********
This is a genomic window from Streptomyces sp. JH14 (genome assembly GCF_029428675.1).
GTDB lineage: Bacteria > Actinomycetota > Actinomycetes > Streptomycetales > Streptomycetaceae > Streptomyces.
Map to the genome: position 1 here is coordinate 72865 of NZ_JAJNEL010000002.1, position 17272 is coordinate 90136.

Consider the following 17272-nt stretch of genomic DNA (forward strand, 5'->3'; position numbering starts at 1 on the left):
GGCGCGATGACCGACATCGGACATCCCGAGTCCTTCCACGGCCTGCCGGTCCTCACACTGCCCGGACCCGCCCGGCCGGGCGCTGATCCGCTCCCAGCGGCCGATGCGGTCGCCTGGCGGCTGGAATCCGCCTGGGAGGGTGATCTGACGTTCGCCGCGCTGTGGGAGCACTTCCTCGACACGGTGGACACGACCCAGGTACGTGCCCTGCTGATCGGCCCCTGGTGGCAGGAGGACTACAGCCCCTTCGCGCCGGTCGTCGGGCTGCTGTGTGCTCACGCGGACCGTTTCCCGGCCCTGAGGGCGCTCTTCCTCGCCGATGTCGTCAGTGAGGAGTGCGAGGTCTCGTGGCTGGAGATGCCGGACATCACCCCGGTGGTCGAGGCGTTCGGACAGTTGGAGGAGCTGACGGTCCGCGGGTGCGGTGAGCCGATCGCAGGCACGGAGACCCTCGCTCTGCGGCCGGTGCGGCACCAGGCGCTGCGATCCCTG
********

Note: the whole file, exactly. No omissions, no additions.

This is a genomic window from Streptomyces sp. JH14 (genome assembly GCF_029428675.1).
GTDB lineage: Bacteria > Actinomycetota > Actinomycetes > Streptomycetales > Streptomycetaceae > Streptomyces.
Map to the genome: position 1 here is coordinate 72865 of NZ_JAJNEL010000002.1, position 17272 is coordinate 90136.

Consider the following 17272-nt stretch of genomic DNA (forward strand, 5'->3'; position numbering starts at 1 on the left):
GGCGCGATGACCGACATCGGACATCCCGAGTCCTTCCACGGCCTGCCGGTCCTCACACTGCCCGGACCCGCCCGGCCGGGCGCTGATCCGCTCCCAGCGGCCGATGCGGTCGCCTGGCGGCTGGAATCCGCCTGGGAGGGTGATCTGACGTTCGCCGCGCTGTGGGAGCACTTCCTCGACACGGTGGACACGACCCAGGTACGTGCCCTGCTGATCGGCCCCTGGTGGCAGGAGGACTACAGCCCCTTCGCGCCGGTCGTCGGGCTGCTGTGTGCTCACGCGGACCGTTTCCCGGCCCTGAGGGCGCTCTTCCTCGCCGATGTCGTCAGTGAGGAGTGCGAGGTCTCGTGGCTGGAGATGCCGGACATCACCCCGGTGGTCGAGGCGTTCGGACAGTTGGAGGAGCTGACGGTCCGCGGGTGCGGTGAGCCGATCGCAGGCACGGAGACCCTCGCTCTGCGGCCGGTGCGGCACCAGGCGCTGCGATCCCTG